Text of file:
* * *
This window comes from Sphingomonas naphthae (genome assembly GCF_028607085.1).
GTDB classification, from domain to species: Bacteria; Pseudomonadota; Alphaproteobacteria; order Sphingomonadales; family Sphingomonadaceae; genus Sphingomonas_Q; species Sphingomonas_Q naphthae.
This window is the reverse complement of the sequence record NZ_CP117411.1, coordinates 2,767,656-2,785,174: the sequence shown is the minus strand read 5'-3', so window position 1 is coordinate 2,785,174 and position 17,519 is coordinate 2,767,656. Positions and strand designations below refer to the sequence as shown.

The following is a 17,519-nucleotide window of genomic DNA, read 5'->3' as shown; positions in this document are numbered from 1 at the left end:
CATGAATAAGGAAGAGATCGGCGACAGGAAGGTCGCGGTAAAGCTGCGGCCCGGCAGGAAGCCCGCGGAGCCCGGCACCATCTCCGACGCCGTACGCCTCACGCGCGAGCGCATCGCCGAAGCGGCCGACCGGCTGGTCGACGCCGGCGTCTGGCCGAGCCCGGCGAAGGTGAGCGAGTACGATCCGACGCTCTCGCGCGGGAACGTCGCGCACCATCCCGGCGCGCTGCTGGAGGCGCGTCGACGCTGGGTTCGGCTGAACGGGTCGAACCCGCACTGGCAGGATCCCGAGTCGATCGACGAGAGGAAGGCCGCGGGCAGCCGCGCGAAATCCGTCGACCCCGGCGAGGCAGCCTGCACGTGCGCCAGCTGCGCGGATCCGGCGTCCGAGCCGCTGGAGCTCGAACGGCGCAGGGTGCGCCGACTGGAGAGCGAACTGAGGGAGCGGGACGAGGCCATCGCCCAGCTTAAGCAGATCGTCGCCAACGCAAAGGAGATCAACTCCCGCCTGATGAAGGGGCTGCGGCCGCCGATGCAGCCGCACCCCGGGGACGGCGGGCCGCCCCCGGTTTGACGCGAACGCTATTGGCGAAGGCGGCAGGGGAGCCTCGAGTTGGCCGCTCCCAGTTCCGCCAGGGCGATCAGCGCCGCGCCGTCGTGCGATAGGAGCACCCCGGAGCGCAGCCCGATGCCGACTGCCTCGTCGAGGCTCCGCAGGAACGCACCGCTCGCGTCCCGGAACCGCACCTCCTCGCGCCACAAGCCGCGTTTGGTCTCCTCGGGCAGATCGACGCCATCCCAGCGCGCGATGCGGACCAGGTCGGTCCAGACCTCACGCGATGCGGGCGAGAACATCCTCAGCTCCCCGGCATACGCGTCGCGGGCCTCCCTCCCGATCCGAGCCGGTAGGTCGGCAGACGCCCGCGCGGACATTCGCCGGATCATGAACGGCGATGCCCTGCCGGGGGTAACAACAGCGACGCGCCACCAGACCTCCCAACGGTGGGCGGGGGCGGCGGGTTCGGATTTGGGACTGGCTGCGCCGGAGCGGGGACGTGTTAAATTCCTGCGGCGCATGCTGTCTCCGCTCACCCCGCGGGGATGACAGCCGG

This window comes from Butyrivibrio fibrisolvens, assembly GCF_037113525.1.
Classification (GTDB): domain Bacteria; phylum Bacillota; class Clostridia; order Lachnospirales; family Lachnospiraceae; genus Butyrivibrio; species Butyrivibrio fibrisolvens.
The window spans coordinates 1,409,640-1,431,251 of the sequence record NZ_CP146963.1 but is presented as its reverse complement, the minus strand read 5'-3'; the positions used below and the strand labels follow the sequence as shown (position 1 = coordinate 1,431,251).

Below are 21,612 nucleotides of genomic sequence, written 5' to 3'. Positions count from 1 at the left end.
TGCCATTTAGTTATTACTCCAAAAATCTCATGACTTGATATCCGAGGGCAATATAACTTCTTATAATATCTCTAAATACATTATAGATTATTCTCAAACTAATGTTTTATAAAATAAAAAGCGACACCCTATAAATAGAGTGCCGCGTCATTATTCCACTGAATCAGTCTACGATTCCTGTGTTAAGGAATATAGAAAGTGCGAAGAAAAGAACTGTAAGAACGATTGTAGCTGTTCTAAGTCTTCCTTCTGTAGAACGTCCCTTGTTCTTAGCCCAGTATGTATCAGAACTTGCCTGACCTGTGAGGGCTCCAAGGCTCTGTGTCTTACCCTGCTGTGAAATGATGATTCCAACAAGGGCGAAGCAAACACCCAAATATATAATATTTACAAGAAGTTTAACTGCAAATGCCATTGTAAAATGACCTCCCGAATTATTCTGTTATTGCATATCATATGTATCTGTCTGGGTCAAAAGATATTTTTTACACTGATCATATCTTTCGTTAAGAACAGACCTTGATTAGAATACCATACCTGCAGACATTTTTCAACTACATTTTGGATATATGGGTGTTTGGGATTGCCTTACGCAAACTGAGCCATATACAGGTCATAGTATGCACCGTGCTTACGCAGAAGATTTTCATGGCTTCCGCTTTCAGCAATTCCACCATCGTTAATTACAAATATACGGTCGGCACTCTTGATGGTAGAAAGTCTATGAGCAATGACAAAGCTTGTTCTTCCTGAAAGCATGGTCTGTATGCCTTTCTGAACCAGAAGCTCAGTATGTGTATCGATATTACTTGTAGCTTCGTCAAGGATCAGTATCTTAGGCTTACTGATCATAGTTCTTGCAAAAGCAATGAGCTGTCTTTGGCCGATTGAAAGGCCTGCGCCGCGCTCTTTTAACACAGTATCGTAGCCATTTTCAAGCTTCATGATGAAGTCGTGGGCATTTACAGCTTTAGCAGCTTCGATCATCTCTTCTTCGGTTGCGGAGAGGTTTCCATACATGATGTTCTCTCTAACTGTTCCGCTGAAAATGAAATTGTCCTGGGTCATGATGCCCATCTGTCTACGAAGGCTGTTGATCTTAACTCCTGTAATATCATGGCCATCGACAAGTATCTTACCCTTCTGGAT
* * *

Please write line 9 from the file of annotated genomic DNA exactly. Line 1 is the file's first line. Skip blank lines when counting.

Below are 21,612 nucleotides of genomic sequence, written 5' to 3'. Positions count from 1 at the left end.